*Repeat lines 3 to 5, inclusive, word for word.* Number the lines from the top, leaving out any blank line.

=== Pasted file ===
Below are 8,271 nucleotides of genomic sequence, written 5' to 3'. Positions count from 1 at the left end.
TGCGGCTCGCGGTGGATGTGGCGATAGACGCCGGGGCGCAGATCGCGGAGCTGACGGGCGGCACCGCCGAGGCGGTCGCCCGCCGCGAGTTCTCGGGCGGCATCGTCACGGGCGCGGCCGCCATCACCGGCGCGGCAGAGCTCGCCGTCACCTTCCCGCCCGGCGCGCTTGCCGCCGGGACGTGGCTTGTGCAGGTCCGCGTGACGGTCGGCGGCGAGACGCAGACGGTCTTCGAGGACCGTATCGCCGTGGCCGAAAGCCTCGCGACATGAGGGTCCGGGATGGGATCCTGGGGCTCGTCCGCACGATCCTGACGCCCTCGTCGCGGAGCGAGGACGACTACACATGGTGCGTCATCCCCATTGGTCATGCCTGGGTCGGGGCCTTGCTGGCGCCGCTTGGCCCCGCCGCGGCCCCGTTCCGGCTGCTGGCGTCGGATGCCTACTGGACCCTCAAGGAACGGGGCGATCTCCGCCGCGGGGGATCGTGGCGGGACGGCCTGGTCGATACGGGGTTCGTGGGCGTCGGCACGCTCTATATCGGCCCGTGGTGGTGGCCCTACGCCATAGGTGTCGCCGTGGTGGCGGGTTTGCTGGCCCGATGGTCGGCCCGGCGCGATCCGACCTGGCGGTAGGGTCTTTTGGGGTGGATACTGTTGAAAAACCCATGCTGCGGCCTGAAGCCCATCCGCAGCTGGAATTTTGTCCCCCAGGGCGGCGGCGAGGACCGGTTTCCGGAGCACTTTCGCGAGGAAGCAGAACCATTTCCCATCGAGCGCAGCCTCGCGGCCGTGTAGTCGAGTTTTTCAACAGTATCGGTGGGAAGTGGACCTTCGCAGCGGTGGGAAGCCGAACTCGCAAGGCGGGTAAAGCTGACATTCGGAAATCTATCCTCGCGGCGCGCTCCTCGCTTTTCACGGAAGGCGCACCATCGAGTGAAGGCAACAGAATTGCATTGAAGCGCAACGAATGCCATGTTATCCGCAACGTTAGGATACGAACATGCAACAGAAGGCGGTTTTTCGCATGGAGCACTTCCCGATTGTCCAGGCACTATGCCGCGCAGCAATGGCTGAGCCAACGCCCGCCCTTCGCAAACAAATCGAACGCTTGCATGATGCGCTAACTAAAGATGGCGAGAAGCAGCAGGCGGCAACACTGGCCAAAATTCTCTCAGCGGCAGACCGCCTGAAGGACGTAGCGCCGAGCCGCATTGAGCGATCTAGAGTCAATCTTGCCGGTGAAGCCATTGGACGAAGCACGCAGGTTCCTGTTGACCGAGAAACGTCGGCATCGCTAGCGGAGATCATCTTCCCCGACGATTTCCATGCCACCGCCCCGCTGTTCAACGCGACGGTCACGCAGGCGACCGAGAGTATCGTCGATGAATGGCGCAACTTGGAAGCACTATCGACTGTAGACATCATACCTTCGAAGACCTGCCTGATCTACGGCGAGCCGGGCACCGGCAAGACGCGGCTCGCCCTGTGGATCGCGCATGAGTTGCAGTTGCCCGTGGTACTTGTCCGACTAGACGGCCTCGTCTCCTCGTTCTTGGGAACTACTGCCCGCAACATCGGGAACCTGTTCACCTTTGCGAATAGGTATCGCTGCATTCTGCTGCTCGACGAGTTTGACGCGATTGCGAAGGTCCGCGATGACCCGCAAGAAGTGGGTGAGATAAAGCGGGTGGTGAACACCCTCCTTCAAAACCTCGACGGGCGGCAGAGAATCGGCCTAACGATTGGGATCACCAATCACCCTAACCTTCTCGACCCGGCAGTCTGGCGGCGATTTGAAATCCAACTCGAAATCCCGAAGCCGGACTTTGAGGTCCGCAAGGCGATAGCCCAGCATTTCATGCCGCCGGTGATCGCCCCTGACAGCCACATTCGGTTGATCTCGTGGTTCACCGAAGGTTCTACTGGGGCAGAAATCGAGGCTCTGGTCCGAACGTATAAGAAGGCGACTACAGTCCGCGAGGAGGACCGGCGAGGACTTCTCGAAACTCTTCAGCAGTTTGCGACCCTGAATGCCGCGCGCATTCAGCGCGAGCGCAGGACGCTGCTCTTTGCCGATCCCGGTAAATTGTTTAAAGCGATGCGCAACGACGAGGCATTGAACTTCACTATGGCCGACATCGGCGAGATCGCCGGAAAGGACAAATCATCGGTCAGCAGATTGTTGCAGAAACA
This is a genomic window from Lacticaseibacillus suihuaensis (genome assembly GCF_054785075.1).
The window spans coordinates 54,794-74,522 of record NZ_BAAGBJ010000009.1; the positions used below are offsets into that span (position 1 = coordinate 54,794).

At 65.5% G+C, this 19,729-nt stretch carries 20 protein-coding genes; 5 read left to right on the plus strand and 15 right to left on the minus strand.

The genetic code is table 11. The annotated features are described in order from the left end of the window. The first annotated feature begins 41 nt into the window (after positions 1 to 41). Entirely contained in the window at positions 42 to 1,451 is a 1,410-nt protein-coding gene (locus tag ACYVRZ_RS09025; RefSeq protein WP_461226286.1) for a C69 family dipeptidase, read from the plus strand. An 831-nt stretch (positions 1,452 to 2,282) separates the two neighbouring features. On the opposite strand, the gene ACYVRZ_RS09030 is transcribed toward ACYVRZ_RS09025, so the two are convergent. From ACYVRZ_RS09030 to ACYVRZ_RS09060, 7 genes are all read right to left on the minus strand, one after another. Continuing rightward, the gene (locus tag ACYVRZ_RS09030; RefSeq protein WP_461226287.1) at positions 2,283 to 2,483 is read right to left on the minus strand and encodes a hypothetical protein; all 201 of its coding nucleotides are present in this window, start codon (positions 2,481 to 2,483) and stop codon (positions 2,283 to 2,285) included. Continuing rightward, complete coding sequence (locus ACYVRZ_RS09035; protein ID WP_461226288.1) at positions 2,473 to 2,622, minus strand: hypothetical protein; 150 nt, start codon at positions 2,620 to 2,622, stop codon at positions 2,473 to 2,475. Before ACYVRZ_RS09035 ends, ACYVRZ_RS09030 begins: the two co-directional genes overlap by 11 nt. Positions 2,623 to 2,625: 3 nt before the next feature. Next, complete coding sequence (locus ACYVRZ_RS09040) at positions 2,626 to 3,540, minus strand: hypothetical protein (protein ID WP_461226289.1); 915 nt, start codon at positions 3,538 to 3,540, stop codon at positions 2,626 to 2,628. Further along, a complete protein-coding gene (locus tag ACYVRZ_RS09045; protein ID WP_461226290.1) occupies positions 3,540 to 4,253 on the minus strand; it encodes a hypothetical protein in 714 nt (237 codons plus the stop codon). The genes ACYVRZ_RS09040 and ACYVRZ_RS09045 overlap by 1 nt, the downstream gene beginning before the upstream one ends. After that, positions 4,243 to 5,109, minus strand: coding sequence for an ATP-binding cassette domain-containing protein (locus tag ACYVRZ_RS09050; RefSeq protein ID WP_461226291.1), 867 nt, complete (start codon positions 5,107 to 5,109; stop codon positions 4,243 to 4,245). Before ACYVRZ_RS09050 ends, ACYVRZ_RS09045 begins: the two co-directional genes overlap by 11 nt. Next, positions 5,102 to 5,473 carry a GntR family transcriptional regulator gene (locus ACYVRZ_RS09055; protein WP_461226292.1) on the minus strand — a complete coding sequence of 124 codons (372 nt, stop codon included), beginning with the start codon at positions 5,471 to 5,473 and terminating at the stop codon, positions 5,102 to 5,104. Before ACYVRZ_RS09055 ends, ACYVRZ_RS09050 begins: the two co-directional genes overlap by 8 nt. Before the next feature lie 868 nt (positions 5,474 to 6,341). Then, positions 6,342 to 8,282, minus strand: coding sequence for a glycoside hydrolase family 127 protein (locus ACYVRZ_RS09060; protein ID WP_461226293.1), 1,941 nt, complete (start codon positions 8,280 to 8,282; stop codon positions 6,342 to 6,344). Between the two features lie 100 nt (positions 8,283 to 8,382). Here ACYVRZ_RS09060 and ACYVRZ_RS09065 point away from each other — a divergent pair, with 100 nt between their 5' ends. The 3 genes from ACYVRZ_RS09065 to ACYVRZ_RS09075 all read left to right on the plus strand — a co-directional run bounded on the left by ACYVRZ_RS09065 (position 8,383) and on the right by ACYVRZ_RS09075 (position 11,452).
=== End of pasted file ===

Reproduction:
This is a genomic window from Lacticaseibacillus suihuaensis (genome assembly GCF_054785075.1).
The window spans coordinates 54,794-74,522 of record NZ_BAAGBJ010000009.1; the positions used below are offsets into that span (position 1 = coordinate 54,794).

At 65.5% G+C, this 19,729-nt stretch carries 20 protein-coding genes; 5 read left to right on the plus strand and 15 right to left on the minus strand.